By REMI STEPHANIE ROZARIO AND KEVIN VITORINO
Exquisite little creatures like butterflies and bees make it seem as if nature has its own way of flaunting its precious creations.
Conserving the lives of these pollinating animals is vital for our ecosystem as the number of insects has been decreasing globally, and that’s where a healthy ravine plays a key role.
The Glen Stewart Ravine in the Beach is a landscape that is home to an array of plant and bird life. Stretching for 11 hectares south of Kingston Road west of Beech Avenue, it is surrounded with greenery in the form of trees, including rare red oaks, grasses, and shrubs.
Having the ravine in good condition is critical to the health of key pollinators such as bees and Monarch butterflies.
Ginetta Peters, 54, a Monarch butterfly expert from the Beach, believes that butterflies are what people really get excited about because of their beauty.
“They’re also like a canary in a coal mine. Once they kind of disappear or start disappearing as they have done in the last few decades, it’s a trigger for other things that are problematic,” she said.
Creating habitats for butterflies creates a pathway for other animals such as bees, birds, and wildlife, as it has a “residual effect.”
It also creates proper drainage, so it’s painting a bigger picture than just the mere sight of beautiful creatures.
According to Peters, one of every three bites of food are dependent on pollinators. She pointed out that we wouldn’t have chocolate or coffee, without bees acting as pollinators.
Alongside various other reasons that we require butterflies to live, they also act as a reminder of nature’s beauty.
“We need beauty and reminders that we are with nature and it just triggers happiness and wonder,” said Peters.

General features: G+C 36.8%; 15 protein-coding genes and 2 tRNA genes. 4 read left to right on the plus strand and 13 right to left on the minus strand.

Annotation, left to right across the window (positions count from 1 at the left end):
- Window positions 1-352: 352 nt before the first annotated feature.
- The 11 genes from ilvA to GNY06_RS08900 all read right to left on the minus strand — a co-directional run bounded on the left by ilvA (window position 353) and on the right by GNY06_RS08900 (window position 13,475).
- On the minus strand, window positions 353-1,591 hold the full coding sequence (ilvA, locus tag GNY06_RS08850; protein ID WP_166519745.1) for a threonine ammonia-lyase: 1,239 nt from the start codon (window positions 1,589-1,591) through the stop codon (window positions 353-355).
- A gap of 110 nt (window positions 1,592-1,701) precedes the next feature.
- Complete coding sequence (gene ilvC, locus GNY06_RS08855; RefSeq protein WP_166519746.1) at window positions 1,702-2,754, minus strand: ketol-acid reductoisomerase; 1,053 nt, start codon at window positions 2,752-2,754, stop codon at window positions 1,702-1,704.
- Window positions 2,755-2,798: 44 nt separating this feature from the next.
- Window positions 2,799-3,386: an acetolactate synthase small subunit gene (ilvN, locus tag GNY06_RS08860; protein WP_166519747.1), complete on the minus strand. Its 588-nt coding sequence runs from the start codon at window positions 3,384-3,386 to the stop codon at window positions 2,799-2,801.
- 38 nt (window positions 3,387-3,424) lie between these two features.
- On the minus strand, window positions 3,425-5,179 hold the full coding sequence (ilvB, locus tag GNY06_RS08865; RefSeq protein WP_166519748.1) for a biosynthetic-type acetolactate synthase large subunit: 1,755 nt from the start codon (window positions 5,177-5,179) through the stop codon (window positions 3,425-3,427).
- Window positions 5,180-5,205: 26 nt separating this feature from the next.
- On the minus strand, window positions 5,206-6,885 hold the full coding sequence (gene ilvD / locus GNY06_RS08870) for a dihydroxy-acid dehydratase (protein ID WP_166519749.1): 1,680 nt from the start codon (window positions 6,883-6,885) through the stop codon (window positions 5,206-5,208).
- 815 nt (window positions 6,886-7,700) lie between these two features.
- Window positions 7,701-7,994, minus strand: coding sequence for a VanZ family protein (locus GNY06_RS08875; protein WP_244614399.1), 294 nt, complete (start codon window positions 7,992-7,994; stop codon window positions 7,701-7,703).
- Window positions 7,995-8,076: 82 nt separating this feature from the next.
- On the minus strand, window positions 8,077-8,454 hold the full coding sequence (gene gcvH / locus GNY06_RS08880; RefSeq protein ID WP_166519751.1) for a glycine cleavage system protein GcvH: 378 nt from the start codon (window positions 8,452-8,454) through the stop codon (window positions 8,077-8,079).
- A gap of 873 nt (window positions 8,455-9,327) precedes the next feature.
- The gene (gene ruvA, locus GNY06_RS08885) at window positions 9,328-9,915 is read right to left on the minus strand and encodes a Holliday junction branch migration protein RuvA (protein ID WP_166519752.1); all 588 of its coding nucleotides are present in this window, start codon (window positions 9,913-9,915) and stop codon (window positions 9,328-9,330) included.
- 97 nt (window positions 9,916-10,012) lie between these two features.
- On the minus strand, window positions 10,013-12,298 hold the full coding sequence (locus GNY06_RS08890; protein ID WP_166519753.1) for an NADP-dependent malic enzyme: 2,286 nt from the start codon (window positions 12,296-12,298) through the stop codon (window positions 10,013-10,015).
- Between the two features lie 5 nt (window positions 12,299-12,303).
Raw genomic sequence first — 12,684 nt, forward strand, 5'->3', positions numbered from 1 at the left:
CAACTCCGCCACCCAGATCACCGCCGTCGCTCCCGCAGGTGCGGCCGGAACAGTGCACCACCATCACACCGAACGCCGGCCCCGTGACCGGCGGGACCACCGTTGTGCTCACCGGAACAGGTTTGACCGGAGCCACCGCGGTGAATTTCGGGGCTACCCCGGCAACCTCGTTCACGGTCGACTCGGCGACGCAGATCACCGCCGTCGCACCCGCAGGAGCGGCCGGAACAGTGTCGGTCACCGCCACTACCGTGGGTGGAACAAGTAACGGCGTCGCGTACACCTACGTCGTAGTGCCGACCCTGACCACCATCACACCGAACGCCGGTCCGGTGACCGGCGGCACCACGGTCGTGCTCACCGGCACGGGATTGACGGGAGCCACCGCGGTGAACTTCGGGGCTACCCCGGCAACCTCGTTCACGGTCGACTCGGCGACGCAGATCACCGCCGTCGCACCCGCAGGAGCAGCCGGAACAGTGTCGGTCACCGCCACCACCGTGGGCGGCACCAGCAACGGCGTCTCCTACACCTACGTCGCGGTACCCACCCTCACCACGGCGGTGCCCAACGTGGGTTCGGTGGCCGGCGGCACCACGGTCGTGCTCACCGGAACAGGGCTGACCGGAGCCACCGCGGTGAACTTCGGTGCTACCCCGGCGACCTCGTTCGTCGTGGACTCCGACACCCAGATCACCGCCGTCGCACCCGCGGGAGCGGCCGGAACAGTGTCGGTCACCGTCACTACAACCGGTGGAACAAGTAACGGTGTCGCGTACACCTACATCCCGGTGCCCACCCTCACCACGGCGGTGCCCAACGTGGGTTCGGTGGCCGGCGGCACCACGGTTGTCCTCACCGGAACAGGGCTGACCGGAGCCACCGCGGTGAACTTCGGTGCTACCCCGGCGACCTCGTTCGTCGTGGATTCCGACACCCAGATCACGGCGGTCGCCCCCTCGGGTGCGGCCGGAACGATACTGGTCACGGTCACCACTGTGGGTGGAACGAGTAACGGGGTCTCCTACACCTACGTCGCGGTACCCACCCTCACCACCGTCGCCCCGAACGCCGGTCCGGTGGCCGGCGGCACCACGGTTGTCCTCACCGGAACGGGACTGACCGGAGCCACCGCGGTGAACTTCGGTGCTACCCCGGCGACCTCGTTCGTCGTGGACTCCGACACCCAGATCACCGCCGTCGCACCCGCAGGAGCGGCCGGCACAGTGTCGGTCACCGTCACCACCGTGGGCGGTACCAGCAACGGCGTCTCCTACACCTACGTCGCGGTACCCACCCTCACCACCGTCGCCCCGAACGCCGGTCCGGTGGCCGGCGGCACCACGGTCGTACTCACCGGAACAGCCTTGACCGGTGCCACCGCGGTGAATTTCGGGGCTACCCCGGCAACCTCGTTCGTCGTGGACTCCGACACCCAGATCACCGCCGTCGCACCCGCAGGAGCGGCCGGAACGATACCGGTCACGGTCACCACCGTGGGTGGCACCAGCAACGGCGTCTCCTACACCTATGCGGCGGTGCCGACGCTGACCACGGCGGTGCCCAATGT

She shared that the Monarch population has increased 144 per cent this year according to scientists on Canada’s east coast, “so something’s happening that’s right.”
The world wants its colours to remain vibrant and for the cycle of life to move smoothly, a major component of which is ensuring that butterflies are kept alive. So, how can people help butterfly conservation?
Peters believes that creating and honouring natural habitats in places like the Glen Stewart Ravine is important to the conservation of both butterflies and bees.
“Stay on the paths when you’re in the ravine because a lot of the bees like to ground nest and a lot of the butterflies look like branches, so you might be stepping on their bodies and habitats.”
The City of Toronto’s guide, Butterflies of Toronto, warns against butterfly releases, a controversial practice that has become popular over the past few years. These releases are often held at weddings, remembrance ceremonies, for educational purposes, and other events.
However, releasing butterflies into environments foreign from their point of origin can create problems such as the spread of disease or parasites, as well as genetic mixing between butterfly populations.
To combat this, the City of Toronto prohibits the release of butterflies into parks.
How humans treat their ravines is especially important, according to the Friends of Glen Stewart Ravine. “One thing we can all do right now is change the human use of the ravines.”
This means encouraging people to stay on main trails, keep dogs on-leash around the ravines, stop littering, and also ensuring that people do not pick out plants or food from the ravine as it eliminates the chances of being available for animals residing in the ravine.
The City of Toronto has also provided a list of ways residents can help protect butterflies including participating in butterfly counts, reporting butterfly sightings, and attending butterfly workshops and events.
To that end, the Friends of Glen Stewart Ravine is hosting an Earth Day celebration event on Saturday, April 27. It will include a ravine clean-up, native seed giveaways, and a chance to meet local bee and butterfly experts as part of Pollinator Palooza.
The Earth Day celebration at Glen Stewart Ravine will take place between 10 a.m. to 2 p.m., and participants are asked to meet at the Beech Avenue entrance to the ravine at the top of the street.
For more information, please visit the Friends of the Glen Stewart Ravine on Facebook by searching the group’s name.